Poetry

Poetry

For D.

Groans going all the way up a young tree
Half-cracked and caught in the crook of another

Cease. All around the hill-ringed, heavened pond
Leaves shush themselves like an audience.

An atomic pause, as of some huge attention
Bearing down. May I hold your hand?

A clutch of mayflies banqueting on oblivion
Writhes above the water like visible light.





Tattooists

Are these Christian tattooists
in the paper any stranger—Simon Stylites spent
a life standing on a stone pillar, sixty feet up—
did not come down for cramps or winter rain.

Could I survive the Sacred Heart with “Hail, Mary,
Full of Grace” across my arm, or
the crucifixion in three colors
against my sternum between my breasts.
Needles to skin over
soft tissue is less painful,
but flesh is grass and sags—
art lasts best close to bone.

No stranger than hair shirts,
hundreds of needles for hours, for days, even years,
to get the complete St. Michael on my shoulder to the writhing,
twisting dragon down my leg.
Or my whole life to get the Last Supper
with Stations of the Cross, and the proper text—
Jesus’ words in red—
covering every inch of skin, eyelids,
lips, nose, between fingers and toes,
while invisible capillaries
under the skin carry the images
molecule by molecule
into the living catacombs of bone.



When my daughter asks me why

Maggie, her grandparents’ dog,
can’t come with us to the zoo,
we say she’s not feeling well
and try to leave it at that,
bring up tigers and polar bears,
offer Twizzlers and juice,
but all she wants is the dog,
asks if we gave her medicine,
when will she come back
so we can fix her with
a screwdriver, today’s new word,
so many new sounds,
so much new these days
we can’t keep track
of all the people and places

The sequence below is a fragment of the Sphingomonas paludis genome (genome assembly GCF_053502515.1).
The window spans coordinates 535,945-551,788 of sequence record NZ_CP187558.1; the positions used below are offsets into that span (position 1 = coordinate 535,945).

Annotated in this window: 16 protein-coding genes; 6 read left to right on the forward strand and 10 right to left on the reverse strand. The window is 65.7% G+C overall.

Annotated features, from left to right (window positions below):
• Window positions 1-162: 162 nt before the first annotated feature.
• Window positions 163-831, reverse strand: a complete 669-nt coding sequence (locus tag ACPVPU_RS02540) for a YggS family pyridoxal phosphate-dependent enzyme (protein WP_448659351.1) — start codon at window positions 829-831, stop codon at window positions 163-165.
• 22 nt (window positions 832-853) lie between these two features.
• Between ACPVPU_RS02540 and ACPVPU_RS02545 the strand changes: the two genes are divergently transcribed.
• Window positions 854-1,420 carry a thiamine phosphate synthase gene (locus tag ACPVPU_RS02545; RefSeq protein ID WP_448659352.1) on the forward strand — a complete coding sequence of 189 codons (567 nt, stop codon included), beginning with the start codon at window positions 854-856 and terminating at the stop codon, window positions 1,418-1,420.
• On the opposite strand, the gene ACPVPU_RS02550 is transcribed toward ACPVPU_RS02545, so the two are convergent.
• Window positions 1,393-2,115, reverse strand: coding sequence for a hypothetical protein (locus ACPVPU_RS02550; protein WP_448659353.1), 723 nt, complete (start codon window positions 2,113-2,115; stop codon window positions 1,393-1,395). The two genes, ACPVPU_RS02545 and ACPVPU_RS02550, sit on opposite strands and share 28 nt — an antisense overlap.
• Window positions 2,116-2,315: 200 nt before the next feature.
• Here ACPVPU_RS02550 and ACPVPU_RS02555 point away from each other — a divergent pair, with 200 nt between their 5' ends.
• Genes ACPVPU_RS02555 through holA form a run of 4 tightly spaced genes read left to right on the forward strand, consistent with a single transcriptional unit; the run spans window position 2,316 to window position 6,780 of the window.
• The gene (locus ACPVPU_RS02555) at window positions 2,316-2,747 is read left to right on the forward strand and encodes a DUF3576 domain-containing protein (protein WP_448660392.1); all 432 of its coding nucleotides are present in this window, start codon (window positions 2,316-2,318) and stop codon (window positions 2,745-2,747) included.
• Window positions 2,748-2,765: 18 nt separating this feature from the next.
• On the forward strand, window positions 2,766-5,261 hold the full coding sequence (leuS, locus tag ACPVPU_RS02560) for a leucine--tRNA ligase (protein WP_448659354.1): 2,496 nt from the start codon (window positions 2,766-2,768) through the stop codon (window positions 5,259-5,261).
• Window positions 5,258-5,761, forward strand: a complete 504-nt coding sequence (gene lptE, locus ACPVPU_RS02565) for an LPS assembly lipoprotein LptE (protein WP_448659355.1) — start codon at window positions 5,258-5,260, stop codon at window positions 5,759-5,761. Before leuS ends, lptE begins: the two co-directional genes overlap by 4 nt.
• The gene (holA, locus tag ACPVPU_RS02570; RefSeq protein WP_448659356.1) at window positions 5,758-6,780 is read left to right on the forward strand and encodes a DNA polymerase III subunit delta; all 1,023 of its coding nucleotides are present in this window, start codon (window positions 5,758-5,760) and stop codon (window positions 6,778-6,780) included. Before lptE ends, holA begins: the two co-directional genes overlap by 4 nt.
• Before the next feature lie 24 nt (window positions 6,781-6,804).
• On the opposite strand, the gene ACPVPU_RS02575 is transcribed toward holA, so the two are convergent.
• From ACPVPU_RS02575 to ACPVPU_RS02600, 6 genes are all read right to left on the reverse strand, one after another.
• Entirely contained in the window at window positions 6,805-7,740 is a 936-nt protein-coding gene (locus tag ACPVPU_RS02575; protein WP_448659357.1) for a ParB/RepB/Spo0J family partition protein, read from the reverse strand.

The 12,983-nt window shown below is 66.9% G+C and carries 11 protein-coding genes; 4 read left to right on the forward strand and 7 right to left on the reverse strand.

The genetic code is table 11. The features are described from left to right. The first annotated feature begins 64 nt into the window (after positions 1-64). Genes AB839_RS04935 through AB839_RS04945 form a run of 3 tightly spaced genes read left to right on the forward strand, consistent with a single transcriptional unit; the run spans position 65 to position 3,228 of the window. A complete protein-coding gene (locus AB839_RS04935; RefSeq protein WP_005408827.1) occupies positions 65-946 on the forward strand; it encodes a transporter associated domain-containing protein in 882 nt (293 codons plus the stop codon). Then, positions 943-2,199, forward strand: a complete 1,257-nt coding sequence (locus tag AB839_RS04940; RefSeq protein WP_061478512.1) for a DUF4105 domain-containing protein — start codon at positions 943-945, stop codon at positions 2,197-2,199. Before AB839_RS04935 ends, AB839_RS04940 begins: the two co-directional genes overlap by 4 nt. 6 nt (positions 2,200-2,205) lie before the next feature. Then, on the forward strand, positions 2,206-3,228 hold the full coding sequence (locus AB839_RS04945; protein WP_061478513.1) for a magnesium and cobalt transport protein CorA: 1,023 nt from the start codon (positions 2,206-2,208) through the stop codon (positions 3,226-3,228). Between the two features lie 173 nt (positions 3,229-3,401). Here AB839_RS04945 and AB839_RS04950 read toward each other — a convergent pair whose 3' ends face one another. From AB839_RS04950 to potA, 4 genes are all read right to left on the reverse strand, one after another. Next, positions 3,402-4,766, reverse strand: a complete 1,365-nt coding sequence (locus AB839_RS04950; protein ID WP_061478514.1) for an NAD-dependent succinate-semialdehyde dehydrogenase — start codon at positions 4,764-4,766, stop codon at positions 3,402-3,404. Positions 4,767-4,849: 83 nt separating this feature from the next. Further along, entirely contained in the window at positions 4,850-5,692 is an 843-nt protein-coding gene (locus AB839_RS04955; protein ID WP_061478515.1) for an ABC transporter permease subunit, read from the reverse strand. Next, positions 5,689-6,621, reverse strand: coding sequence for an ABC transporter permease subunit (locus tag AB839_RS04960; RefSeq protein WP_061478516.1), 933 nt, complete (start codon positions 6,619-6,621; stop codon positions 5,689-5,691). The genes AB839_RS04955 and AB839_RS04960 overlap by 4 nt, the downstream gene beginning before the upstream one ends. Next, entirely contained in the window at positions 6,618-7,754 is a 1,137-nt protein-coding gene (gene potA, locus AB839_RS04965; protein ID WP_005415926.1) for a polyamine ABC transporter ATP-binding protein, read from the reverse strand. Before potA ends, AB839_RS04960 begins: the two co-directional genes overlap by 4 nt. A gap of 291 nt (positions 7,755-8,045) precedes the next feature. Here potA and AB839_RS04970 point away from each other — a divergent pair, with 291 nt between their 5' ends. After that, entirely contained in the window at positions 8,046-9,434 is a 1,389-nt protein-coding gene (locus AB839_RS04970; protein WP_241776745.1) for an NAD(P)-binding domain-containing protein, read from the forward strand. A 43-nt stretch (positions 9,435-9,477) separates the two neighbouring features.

she knows, and the names
of things, reminding us
we cannot save her
from the word, or save
ourselves from having to
explain what dead means,
as if we’ve waded through
all we were taught
and emerged on one side
or the other, unable
to dismiss or believe
there’s one true voice
that could reveal a pattern
we’ve never picked up on
in the sunlight and trees,
some force behind why
that could lead us beyond
our parents’ loving euphemisms,
beyond we simply don’t know.

Visiting hours

A friend of theirs had been festering
like an old sandwich, rotting
a little before disposal. They had to come,
but it got to where they held their breath
before they stepped inside the room.
The wife remembered how anything
with mayonnaise had to be refrigerated.

Even a sack lunch in an office was suspect
if stored under the desk for a morning:
egg salad was the worst.
The husband recalled a tiny door
in the stone wall of an English church,
stage right from the modest altar—a place
for lepers to take communion. Only part

of a soul could pass, and precious
little of the smell. The wife and husband
talked with their old friend like this, backing
off from his suppurations, unwilling to think,
This is our body, unwilling to think,
Dust to dust, slipping their elements of decay
into the outer cold and darkness.



Small prayer in a hard wind

As through a long-abandoned half-standing house
Only someone lost could find,

Which, with its paneless windows and sagging crossbeams,
Its hundred crevices in which a hundred creatures hoard and nest,

Seems both ghost of the life that happened there
And living spirit of this wasted place,

Wind seeks and sings every wound in the wood
That is open enough to receive it,

Shatter me God into my thousand sounds . . .